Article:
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Editor's Note


SNR's Writers


Middle-Aged Karaoke

A big woman jumps

out of a booth
deftly, avoiding
tabletop and plastic
vines behind her head.
In the chrome diner
she sways at a microphone
singing "Daydream Believer,"
The Monkees' best song.
She's a slow tsunami,
same as me, though I sway
sitting down, enervated
by many drinks. Her friend
--a girls' night out--
closes the paper umbrella
above the rim of a mug
and waits her turn.
I envy their courage.
It's early evening.
I'm the only one watching.


I can't lift beers--I can't
drink without spilling.
When beer runs out my mouth
down my chin
to soak absorbent cotton
--I know I'm alive.
I do it for freedom, asserting
reaction. Anger too
explains the decisive quality
of such joy. Teeth clenched
and abraded by day
are raised and open at night
beneath the cans.

Such rebellion is small, a fit
for democracy. 

Ode to the Legend Itself
or Jimmy Pichford
The mean guy entered
the sporting goods    with stories around him
like a snarl of Dobermans
leashed to his fists. Black discs
a little bigger than eyes--his sunglasses
distilled menace   against the pale expanse of his face
while I folded shirts
and peeked. Jimmy had the world framed
in those glasses--in sinister, circular
perfection. They seemed to motor him, his bulk
stretching a sweaty undershirt
to the limit, overhanging
dirty white shorts--not as funny
as it should have been.    I forgot to mention
the immensity      
of his emergence from a tiny MG
with top down. He walked with grace
on his way to the door: poise
of the absolute. Above his sandals, summer itself
lay in fear--a shivering glare. 

The Bosses

Those you envy
stare first
at animal heads
mounted above the door
then drop their eyes
on you,
looking for purity. The soft
killer tapping
of their fingertips
on palm computers
spells your name.

Corrupt Administrators

We know you're the polar regions,
hugely expanded 
on a flat map,
             or digital squeal,
             a malfunctioning
answering machine--
                         were you
before? Does the word choice
inhabit your character?
People worry
about their futures
under your shadows. You've hoarded
a lifetime of slights
and harnessed
a subtle intelligence
for potion and power--
we call it spin.
             We buy it or lose,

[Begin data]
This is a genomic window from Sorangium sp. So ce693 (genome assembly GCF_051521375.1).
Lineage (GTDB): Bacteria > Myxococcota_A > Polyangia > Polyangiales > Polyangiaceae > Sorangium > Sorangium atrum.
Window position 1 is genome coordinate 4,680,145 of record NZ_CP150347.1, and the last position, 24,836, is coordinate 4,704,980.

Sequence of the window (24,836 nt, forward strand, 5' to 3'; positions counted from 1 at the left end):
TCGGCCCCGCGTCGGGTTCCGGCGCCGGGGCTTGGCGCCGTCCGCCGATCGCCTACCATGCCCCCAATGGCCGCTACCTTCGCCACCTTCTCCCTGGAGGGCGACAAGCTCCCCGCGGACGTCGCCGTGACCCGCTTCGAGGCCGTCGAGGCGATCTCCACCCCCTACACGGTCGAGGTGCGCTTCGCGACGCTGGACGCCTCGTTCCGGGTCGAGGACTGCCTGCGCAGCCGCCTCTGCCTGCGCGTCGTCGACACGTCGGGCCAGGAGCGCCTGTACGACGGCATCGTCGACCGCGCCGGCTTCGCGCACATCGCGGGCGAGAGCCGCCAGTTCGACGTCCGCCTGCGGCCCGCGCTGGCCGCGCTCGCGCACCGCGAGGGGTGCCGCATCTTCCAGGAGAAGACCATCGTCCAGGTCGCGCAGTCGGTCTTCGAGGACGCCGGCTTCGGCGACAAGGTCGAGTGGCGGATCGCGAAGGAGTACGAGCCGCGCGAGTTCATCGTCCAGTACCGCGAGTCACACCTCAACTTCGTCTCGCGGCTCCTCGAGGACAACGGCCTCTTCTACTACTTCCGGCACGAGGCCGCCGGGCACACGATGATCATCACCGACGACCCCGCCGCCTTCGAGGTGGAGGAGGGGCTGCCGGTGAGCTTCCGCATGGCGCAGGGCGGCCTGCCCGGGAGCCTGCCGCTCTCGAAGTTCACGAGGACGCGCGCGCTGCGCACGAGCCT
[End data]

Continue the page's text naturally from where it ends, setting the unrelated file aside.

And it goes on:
and lose by choice.  

Road Cut

exposed by demolition

Dad, here's a design once pounded by winds,
its life taken by minerals --
a fern you'd find in any wet woods, except the skilled
rock that explains it.   
                        Perhaps now    you're located to know
how sky resembled blue-grey shale    
after the asteroid hit Yucatan.
One Sunday he
pretended -- too much hesitance,    too much effort
on display. He knew it was
the last time
before I knew it, the smile on his face
both acted and felt,    the anxiety
a templet --
          the hospital room won't leave my mind
          (window, light, five people,
          the terrible matte texture
          of space itself),                     
a dwelling for many years -- not every day,
just off and on    like long-wave peaks from a resting brain   
hooked to an EEG.
                     I've tried often to put myself in his place,
to understand his trial, his mind
with body stuck on a bed,
                               trying to think
                               beyond the limits
of empathy,    in order to carry him forward.

Copyright 2008, Timothy Houghton. © This work is protected under the U.S. copyright laws. It may not be reproduced, reprinted, reused, or altered without the expressed written permission of the author.

Timothy Houghton's latest book of poems is Drop Light (2005, Orchises), and he worked on poems for that book at The MacDowell Colony and Hawthornden Castle International Retreat. Relatively recent reviews of DL appeared in The Literary Review and Chelsea. Poems have recently been published in such magazines as Chelsea and Stand Magazine. He lives in Baltimore where he teaches at Loyola University. He also leads local birding hikes for Audubon.